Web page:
AFF 2008 Reviews
Johnny Cash at Folsom PrisonD: Bestor Cram.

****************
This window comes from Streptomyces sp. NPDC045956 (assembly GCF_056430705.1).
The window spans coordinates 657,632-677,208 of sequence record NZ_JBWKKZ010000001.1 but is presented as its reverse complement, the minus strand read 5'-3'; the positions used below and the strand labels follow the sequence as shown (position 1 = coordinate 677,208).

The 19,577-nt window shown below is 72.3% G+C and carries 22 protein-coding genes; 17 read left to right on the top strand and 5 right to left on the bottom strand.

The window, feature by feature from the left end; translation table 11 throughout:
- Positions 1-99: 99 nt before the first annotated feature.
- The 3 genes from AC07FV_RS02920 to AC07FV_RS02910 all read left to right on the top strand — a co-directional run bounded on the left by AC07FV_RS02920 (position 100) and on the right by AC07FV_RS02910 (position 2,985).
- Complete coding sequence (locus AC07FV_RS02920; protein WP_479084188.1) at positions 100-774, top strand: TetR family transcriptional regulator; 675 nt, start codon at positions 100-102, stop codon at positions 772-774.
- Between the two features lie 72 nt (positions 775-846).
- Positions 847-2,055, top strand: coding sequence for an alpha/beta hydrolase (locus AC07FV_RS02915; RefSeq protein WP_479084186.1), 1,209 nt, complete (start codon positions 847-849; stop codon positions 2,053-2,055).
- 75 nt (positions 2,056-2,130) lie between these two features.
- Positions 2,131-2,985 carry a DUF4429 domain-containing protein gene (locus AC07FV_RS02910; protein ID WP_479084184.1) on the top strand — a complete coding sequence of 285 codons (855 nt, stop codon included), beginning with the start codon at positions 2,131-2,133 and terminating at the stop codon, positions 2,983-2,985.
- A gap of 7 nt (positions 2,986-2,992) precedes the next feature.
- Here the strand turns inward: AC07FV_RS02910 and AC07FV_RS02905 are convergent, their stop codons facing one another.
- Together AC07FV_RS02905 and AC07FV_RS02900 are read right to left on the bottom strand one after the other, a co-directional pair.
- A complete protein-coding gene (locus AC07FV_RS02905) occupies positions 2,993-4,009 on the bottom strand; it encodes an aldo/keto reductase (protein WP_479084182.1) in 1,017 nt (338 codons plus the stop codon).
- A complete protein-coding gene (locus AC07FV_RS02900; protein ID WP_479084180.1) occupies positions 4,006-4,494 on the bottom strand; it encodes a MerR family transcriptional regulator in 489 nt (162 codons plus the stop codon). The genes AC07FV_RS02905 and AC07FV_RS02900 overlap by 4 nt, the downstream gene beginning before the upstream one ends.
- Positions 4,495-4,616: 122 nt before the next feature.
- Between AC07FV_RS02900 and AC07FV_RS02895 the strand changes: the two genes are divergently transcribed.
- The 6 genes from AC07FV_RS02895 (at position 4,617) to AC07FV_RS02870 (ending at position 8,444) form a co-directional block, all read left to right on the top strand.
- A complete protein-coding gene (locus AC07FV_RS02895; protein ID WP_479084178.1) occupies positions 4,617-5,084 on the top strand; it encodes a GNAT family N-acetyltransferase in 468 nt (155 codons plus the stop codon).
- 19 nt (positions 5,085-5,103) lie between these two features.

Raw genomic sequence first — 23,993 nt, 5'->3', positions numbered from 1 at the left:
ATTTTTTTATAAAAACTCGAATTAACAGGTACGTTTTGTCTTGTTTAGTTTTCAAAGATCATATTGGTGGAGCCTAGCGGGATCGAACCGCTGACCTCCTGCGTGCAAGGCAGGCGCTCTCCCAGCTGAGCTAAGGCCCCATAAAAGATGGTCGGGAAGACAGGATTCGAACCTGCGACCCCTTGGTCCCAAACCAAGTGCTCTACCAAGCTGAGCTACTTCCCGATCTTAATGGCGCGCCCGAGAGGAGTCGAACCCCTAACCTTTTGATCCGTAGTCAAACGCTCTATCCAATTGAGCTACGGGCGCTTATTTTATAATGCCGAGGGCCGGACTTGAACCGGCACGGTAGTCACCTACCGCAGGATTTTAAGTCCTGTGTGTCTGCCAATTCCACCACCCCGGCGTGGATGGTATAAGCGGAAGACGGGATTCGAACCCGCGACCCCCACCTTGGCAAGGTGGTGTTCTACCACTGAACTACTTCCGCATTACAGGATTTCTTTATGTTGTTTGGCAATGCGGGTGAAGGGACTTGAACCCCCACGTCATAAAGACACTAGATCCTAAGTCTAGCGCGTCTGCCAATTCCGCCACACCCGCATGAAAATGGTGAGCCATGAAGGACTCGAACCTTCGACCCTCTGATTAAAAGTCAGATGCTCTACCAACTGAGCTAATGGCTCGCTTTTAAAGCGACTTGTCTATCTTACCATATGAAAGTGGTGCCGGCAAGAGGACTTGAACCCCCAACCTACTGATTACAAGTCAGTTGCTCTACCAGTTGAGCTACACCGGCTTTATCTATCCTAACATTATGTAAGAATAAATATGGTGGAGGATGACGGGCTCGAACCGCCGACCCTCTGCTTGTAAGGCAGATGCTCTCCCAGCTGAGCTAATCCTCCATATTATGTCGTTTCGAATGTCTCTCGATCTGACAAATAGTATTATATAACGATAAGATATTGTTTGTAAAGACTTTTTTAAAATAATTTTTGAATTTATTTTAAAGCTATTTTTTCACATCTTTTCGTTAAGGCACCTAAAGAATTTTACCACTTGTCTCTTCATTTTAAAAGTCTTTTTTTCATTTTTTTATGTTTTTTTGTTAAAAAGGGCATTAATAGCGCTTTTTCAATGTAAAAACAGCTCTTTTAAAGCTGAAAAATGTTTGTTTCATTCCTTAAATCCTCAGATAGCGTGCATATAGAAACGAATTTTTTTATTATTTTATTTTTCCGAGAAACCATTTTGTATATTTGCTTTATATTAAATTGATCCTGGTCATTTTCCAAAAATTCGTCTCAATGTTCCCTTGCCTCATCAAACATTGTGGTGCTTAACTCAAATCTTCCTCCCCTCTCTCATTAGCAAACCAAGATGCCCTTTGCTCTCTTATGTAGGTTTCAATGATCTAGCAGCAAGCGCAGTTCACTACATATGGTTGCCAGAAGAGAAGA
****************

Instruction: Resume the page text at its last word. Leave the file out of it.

Recorded in 1968, Johnny Cash at Folsom Prison was a career-saving album – some say career-making. But while the powerhouse concert was a milestone, no film crew joined the Man in Black for part of the historic show. So the decision to push a documentary film on the concert to the fore more than 40 years later is peculiar. However, considering Cash's legacy, it's hard to argue with the film's relevance. Director Cram enlists Cash's daughter Rosanne and former bandmates such as Marty Stewart to shed light on both the man and the musician. Ironically, it turns out the most gripping story in the film does not end up Cash's. Rather, the most compelling character in the film is Glen Sherley, who wrote the memorable "Greystone Chapel," which Cash performed at Folsom Prison. With just 90 minutes to revisit Cash's legacy and the heartrending story of Sherley – who would commit suicide shortly after his release – this revisiting of the Folsom Prison (especially sans performance footage) will leave some feeling shortchanged.